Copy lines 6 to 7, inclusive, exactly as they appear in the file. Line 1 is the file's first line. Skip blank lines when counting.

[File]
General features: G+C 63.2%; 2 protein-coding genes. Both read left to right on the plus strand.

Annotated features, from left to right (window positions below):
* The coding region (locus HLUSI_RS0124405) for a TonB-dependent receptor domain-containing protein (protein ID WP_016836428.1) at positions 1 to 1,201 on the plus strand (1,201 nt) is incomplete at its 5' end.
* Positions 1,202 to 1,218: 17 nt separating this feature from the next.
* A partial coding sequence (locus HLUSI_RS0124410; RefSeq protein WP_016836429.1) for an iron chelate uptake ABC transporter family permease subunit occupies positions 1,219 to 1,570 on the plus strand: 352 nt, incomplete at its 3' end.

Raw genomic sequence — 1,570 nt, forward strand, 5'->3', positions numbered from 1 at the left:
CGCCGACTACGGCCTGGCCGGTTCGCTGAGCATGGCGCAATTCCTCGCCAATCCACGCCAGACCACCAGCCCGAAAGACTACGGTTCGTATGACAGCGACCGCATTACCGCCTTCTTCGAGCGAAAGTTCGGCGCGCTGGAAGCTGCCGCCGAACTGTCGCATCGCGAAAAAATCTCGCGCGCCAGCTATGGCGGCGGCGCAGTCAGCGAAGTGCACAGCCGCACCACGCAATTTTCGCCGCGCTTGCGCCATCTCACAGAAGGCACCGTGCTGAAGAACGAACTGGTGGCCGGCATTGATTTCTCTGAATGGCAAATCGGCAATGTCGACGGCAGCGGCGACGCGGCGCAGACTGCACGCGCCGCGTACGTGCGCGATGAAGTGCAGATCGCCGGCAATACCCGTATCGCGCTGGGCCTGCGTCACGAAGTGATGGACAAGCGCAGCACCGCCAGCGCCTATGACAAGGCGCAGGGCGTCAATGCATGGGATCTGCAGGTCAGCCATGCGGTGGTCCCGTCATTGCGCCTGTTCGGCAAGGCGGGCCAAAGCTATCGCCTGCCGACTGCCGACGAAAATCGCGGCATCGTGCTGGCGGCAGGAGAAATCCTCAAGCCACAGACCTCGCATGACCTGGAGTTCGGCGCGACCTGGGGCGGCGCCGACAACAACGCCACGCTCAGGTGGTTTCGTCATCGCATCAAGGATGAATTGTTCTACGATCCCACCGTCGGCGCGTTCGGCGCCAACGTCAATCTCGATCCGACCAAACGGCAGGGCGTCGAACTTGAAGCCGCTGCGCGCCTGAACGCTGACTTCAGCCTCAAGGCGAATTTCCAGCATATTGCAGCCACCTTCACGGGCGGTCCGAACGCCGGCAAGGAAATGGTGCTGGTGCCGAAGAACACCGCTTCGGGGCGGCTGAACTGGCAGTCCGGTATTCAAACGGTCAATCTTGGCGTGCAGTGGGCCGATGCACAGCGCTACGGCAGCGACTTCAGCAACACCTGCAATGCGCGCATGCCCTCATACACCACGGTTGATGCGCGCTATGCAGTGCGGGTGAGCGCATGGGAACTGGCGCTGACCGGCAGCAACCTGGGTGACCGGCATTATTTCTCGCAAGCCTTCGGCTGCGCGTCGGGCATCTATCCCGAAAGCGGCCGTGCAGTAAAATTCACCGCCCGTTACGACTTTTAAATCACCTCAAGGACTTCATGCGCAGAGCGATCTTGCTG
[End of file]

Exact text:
Raw genomic sequence — 1,570 nt, forward strand, 5'->3', positions numbered from 1 at the left:
CGCCGACTACGGCCTGGCCGGTTCGCTGAGCATGGCGCAATTCCTCGCCAATCCACGCCAGACCACCAGCCCGAAAGACTACGGTTCGTATGACAGCGACCGCATTACCGCCTTCTTCGAGCGAAAGTTCGGCGCGCTGGAAGCTGCCGCCGAACTGTCGCATCGCGAAAAAATCTCGCGCGCCAGCTATGGCGGCGGCGCAGTCAGCGAAGTGCACAGCCGCACCACGCAATTTTCGCCGCGCTTGCGCCATCTCACAGAAGGCACCGTGCTGAAGAACGAACTGGTGGCCGGCATTGATTTCTCTGAATGGCAAATCGGCAATGTCGACGGCAGCGGCGACGCGGCGCAGACTGCACGCGCCGCGTACGTGCGCGATGAAGTGCAGATCGCCGGCAATACCCGTATCGCGCTGGGCCTGCGTCACGAAGTGATGGACAAGCGCAGCACCGCCAGCGCCTATGACAAGGCGCAGGGCGTCAATGCATGGGATCTGCAGGTCAGCCATGCGGTGGTCCCGTCATTGCGCCTGTTCGGCAAGGCGGGCCAAAGCTATCGCCTGCCGACTGCCGACGAAAATCGCGGCATCGTGCTGGCGGCAGGAGAAATCCTCAAGCCACAGACCTCGCATGACCTGGAGTTCGGCGCGACCTGGGGCGGCGCCGACAACAACGCCACGCTCAGGTGGTTTCGTCATCGCATCAAGGATGAATTGTTCTACGATCCCACCGTCGGCGCGTTCGGCGCCAACGTCAATCTCGATCCGACCAAACGGCAGGGCGTCGAACTTGAAGCCGCTGCGCGCCTGAACGCTGACTTCAGCCTCAAGGCGAATTTCCAGCATATTGCAGCCACCTTCACGGGCGGTCCGAACGCCGGCAAGGAAATGGTGCTGGTGCCGAAGAACACCGCTTCGGGGCGGCTGAACTGGCAGTCCGGTATTCAAACGGTCAATCTTGGCGTGCAGTGGGCCGATGCACAGCGCTACGGCAGCGACTTCAGCAACACCTGCAATGCGCGCATGCCCTCATACACCACGGTTGATGCGCGCTATGCAGTGCGGGTGAGCGCATGGGAACTGGCGCTGACCGGCAGCAACCTGGGTGACCGGCATTATTTCTCGCAAGCCTTCGGCTGCGCGTCGGGCATCTATCCCGAAAGCGGCCGTGCAGTAAAATTCACCGCCCGTTACGACTTTTAAATCACCTCAAGGACTTCATGCGCAGAGCGATCTTGCTG